One of the subjects which I’ve written about before, is the fact that the developers of the original OGG Vorbis form of music compression, have more recently developed the OGG Opus CODEC, which is partially the CELT CODEC. And, in studying the manpage on how to use the ‘opusenc’ command (under Linux), I ran across the following detail:
--no-phase-inv Disable use of phase inversion for intensity stereo. This trades some stereo quality for a higher quality mono downmix, and is useful when encoding stereo audio that is likely to be downmixed to mono after decoding.
What does this mean? Let me explain.
I should first preface that with an admission, of the fact that an idea which was true for the original version of the Modified Discrete Cosine Transform, as introduced by MP3 compression and then reused frequently by other CODECs, may not always be the case. That idea was that, when defining monaural sound, each frequency coefficient needed to be signed. Because CELT uses a form of the Type 4 Discrete Cosine Transform which is only partially lapped, it may be that all the coefficients are assumed to be positive.
This will work as long as there is no destructive interference between the same coefficient, in the overlapping region, from one frame to the next, in spite of the half-sample shift of each frequency-value. Also, a hypotenuse function should be avoided, as that would present itself as distortion. One explicit way to achieve this could be, to rotate the reference-waves (n)·90° + 45° for coefficient (n):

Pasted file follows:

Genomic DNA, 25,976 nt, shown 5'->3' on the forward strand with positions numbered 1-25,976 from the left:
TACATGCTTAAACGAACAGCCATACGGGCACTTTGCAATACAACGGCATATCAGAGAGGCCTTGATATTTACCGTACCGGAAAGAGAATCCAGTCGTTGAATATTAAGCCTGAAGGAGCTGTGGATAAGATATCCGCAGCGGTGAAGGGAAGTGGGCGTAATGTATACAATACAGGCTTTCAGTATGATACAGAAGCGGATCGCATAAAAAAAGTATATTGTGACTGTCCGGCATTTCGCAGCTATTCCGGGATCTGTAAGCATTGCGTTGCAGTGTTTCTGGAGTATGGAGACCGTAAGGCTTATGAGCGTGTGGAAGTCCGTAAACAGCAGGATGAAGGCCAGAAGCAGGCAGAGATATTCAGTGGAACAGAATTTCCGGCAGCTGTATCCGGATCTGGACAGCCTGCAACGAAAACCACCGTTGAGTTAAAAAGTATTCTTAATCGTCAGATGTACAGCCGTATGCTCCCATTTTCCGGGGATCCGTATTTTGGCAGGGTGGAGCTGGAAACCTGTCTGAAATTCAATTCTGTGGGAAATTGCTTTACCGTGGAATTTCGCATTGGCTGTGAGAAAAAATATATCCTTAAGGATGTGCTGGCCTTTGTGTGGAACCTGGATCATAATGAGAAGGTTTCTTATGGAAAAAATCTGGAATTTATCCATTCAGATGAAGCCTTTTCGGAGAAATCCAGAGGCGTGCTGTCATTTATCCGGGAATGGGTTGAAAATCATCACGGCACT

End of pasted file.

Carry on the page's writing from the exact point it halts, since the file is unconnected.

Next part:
Where ‘FN‘ refers to the current Frame-Number.
In general, modern compressed schemes will subdivide the audible spectrum into sub-bands, which in the case of CELT are referred to as its Critical Bands. And for each frame, the way stereo is encoded for each critical band, switches back and forth between X/Y intensity stereo, and Mid/Side stereo, which also just referred to as M/S stereo. What will happen with M/S stereo is, that the (L-R) channel has its own spectral shape, independent of the (L+R) channel’s, while with X/Y stereo, there is only one spectral pattern, which is reproduced by a linear factor, as both the (L+R) component, and the (L-R) component.
Even if the (L+R) is only being recorded as having positive DCT coefficients, with M/S stereo, the need persists for the (L-R) channel to be signed. Yet, even if M/S stereo is not taking place, implying that X/Y stereo is taking place, what can happen is that:
|L-R| > (L+R)
This would cause phase-inversion to take place between the two channels, (L) and (R). Apparently, a setting will prevent this from happening.
Further, because CELT has as its main feature, that it first states the amplitude of the critical band, and then a Code-Word which identifies the actual non-zero coefficients, which may only number 4, the setting may also affect critical bands for which M/S stereo is being used during any one frame. I’m not really sure if it does. But if it does, it will also make sure that the amplitude of the (L+R) critical band exceeds or equals that of the (L-R) critical band.
The way in which the CODEC decides, whether to encode the critical band using X/Y or M/S, for any one frame, is to detect the extent to which the non-zero coefficients coincide. If the majority of them do, encoding automatically switches to X/Y… Having said that, my own ideas on stereo perception are such that, if none of the coefficients coincide, it should not make any difference whether the specific coefficients belonging to the (L-R) channel are positive or negative. And finally, a feature which CELT could have enabled constantly, is to compute whether the (L-R) critical band correlates positively or negatively with the (L+R), independently of what the two amplitudes are. And this last observation suggests that even when encoding in M/S mode, the individual coefficients may not be signed.
(Update 10/03/2019, 9h30 … )